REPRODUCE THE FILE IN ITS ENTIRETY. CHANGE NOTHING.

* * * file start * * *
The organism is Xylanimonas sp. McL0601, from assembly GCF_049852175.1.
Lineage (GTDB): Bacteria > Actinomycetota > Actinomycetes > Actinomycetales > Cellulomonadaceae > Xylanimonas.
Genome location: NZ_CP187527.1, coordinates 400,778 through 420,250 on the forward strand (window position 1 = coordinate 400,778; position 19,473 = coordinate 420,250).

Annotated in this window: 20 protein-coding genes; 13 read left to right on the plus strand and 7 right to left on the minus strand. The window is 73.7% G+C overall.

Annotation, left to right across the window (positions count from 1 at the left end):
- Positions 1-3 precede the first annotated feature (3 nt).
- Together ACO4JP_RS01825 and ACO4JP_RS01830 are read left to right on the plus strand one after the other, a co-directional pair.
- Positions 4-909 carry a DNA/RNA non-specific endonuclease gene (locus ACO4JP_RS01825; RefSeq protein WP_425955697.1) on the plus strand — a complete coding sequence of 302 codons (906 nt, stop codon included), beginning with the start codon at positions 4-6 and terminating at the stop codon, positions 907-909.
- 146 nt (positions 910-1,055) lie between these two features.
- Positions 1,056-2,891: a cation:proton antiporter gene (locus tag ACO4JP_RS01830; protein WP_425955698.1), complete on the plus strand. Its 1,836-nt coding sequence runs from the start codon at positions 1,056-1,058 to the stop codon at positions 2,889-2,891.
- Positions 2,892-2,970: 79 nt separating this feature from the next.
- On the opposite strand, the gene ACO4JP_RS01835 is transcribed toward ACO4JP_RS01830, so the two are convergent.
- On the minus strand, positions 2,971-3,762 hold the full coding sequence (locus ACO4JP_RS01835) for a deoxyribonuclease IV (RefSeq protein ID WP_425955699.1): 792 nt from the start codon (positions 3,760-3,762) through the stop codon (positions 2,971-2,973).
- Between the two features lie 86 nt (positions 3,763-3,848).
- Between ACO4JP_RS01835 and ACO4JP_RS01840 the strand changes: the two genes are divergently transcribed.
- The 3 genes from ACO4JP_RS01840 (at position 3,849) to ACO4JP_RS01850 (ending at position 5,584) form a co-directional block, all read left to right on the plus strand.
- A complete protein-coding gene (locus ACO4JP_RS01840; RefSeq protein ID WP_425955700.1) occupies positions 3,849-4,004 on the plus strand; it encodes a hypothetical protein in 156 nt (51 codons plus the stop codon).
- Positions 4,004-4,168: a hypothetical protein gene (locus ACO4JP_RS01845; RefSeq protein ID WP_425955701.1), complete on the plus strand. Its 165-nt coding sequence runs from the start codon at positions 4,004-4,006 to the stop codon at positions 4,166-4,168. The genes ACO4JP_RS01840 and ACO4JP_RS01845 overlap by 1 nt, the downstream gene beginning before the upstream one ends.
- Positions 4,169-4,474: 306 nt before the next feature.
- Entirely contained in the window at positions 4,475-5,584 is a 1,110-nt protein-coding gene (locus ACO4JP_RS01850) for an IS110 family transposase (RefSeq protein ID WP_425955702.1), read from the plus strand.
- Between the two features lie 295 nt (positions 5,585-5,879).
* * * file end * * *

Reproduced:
The organism is Xylanimonas sp. McL0601, from assembly GCF_049852175.1.
Lineage (GTDB): Bacteria > Actinomycetota > Actinomycetes > Actinomycetales > Cellulomonadaceae > Xylanimonas.
Genome location: NZ_CP187527.1, coordinates 400,778 through 420,250 on the forward strand (window position 1 = coordinate 400,778; position 19,473 = coordinate 420,250).

Annotated in this window: 20 protein-coding genes; 13 read left to right on the plus strand and 7 right to left on the minus strand. The window is 73.7% G+C overall.

Annotation, left to right across the window (positions count from 1 at the left end):
- Positions 1-3 precede the first annotated feature (3 nt).
- Together ACO4JP_RS01825 and ACO4JP_RS01830 are read left to right on the plus strand one after the other, a co-directional pair.
- Positions 4-909 carry a DNA/RNA non-specific endonuclease gene (locus ACO4JP_RS01825; RefSeq protein WP_425955697.1) on the plus strand — a complete coding sequence of 302 codons (906 nt, stop codon included), beginning with the start codon at positions 4-6 and terminating at the stop codon, positions 907-909.
- 146 nt (positions 910-1,055) lie between these two features.
- Positions 1,056-2,891: a cation:proton antiporter gene (locus tag ACO4JP_RS01830; protein WP_425955698.1), complete on the plus strand. Its 1,836-nt coding sequence runs from the start codon at positions 1,056-1,058 to the stop codon at positions 2,889-2,891.
- Positions 2,892-2,970: 79 nt separating this feature from the next.
- On the opposite strand, the gene ACO4JP_RS01835 is transcribed toward ACO4JP_RS01830, so the two are convergent.
- On the minus strand, positions 2,971-3,762 hold the full coding sequence (locus ACO4JP_RS01835) for a deoxyribonuclease IV (RefSeq protein ID WP_425955699.1): 792 nt from the start codon (positions 3,760-3,762) through the stop codon (positions 2,971-2,973).
- Between the two features lie 86 nt (positions 3,763-3,848).
- Between ACO4JP_RS01835 and ACO4JP_RS01840 the strand changes: the two genes are divergently transcribed.
- The 3 genes from ACO4JP_RS01840 (at position 3,849) to ACO4JP_RS01850 (ending at position 5,584) form a co-directional block, all read left to right on the plus strand.
- A complete protein-coding gene (locus ACO4JP_RS01840; RefSeq protein ID WP_425955700.1) occupies positions 3,849-4,004 on the plus strand; it encodes a hypothetical protein in 156 nt (51 codons plus the stop codon).
- Positions 4,004-4,168: a hypothetical protein gene (locus ACO4JP_RS01845; RefSeq protein ID WP_425955701.1), complete on the plus strand. Its 165-nt coding sequence runs from the start codon at positions 4,004-4,006 to the stop codon at positions 4,166-4,168. The genes ACO4JP_RS01840 and ACO4JP_RS01845 overlap by 1 nt, the downstream gene beginning before the upstream one ends.
- Positions 4,169-4,474: 306 nt before the next feature.
- Entirely contained in the window at positions 4,475-5,584 is a 1,110-nt protein-coding gene (locus ACO4JP_RS01850) for an IS110 family transposase (RefSeq protein ID WP_425955702.1), read from the plus strand.
- Between the two features lie 295 nt (positions 5,585-5,879).